Why the Extra Virgin Olive Oil You’re Buying is Likely Fake

January 4, 2016

It turns out the front business from “The Godfather” is where the real money is.

A new report from CBS’s 60 Minutes looks at what it calls the “Agromafia,” an estimated $16-billion-a-year business of passing off lesser olive oil, wine, and cheese as high-end food products.

To combat the problem, Italian law enforcement has amped up its food fraud division, which employs 60 tasters who can spot oils that have been tampered with — often diluted with cheap sunflower or canola oil. In the past two years, the unit has seized 59,000 tons of food, some of it contaminated with solvents or pesticides.

The profit margins for high-end food products can be huge. High-quality extra virgin olive oil — made from the first pressing of olives — can sell for $50 a gallon, but a fake can cost only $7 to make. That’s a difference CBS News correspondent Bill Whitaker estimates is three times higher than cocaine.  Law enforcement has found mozzarella bleached with detergent, and rotten seafood covered up with citric acid.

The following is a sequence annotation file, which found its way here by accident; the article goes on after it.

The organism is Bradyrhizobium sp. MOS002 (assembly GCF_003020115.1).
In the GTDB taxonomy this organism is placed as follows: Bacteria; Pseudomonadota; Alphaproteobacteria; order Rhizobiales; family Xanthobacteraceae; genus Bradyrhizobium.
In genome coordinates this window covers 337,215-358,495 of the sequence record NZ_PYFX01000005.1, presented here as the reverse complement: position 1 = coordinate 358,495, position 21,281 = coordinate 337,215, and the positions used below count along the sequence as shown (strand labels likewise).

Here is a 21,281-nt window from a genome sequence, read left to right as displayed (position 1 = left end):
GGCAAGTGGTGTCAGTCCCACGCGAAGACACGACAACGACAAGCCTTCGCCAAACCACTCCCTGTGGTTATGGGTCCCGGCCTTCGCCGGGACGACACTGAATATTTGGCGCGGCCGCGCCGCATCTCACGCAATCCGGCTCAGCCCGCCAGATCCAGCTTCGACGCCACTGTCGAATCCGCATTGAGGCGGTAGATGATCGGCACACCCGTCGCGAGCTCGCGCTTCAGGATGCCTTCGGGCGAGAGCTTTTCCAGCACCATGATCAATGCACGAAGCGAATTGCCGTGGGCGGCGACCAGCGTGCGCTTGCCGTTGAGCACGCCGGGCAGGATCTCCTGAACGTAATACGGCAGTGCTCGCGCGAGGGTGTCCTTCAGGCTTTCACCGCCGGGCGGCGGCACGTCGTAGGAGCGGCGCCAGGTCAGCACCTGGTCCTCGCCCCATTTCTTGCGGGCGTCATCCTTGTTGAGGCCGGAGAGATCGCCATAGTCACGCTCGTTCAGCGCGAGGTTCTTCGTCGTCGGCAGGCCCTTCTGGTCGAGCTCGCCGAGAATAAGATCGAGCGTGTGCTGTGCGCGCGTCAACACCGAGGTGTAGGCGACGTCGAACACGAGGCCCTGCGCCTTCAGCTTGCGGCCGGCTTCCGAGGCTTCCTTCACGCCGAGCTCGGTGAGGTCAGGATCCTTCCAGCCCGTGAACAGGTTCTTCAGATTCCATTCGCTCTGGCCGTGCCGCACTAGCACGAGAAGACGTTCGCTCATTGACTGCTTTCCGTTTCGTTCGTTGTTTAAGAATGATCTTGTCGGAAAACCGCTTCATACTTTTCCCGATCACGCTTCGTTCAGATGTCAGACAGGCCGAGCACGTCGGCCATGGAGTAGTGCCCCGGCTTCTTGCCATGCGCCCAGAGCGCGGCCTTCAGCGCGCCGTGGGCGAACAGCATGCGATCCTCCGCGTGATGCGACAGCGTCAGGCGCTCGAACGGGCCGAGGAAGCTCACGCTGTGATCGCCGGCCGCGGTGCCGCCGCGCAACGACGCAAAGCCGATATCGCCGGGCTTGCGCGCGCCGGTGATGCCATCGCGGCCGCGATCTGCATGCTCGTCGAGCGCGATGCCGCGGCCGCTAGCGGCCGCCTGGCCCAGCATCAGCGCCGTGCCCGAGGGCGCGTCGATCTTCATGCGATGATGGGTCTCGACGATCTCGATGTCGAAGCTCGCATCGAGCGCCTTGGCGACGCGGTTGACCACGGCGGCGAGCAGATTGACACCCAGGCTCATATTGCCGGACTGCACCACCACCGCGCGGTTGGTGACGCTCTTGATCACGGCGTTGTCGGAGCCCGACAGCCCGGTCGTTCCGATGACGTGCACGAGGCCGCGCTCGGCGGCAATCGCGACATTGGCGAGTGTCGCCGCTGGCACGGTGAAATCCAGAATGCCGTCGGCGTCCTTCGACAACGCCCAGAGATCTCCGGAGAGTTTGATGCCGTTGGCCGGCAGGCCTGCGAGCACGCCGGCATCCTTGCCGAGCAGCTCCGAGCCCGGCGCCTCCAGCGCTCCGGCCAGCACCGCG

MORE: Why Olive Oil Testing Is Important

(Photo: StockFood GmbH/Alamy Stock Photo)

Italian-based journalist Tom Mueller has written about olive oil fraud since 2007. He estimates that about half of the extra virgin olive oil sold in Italian supermarkets is mislabeled. In the United States, the percentage is as high as 75 or 80 percent.

So what can consumers do to avoid getting ripped off? 60 Minutesproducer Guy Campanile says to look at labels carefully. A specific city name in an olive-producing area, such as Sicily or Puglia, is a good sign, as is a date of when it was made. Olive oil is essentially a fruit juice, so you don’t want to eat it when it’s too old.

Another option is to consider California olive oils, because you’re likely to get them when they are younger and fresher.

To watch the full report from the CBS site, click here.

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